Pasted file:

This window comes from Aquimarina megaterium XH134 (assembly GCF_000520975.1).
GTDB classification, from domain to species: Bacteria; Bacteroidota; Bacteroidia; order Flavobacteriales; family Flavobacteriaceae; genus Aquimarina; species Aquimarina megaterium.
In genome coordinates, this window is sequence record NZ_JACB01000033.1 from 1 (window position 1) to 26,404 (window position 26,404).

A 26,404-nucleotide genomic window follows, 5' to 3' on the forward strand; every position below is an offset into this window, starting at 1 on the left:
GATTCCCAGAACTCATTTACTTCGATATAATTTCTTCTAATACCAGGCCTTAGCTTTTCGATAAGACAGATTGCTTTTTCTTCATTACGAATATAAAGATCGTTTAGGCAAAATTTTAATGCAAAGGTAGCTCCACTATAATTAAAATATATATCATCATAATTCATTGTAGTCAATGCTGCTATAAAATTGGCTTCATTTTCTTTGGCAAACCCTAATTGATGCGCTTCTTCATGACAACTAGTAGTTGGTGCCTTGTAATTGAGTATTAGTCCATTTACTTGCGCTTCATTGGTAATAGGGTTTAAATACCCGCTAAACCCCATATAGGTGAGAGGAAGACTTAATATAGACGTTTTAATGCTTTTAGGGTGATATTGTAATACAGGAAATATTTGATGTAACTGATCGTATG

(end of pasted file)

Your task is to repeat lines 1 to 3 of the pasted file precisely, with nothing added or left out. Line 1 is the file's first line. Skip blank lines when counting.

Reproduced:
This window comes from Aquimarina megaterium XH134 (assembly GCF_000520975.1).
GTDB classification, from domain to species: Bacteria; Bacteroidota; Bacteroidia; order Flavobacteriales; family Flavobacteriaceae; genus Aquimarina; species Aquimarina megaterium.
In genome coordinates, this window is sequence record NZ_JACB01000033.1 from 1 (window position 1) to 26,404 (window position 26,404).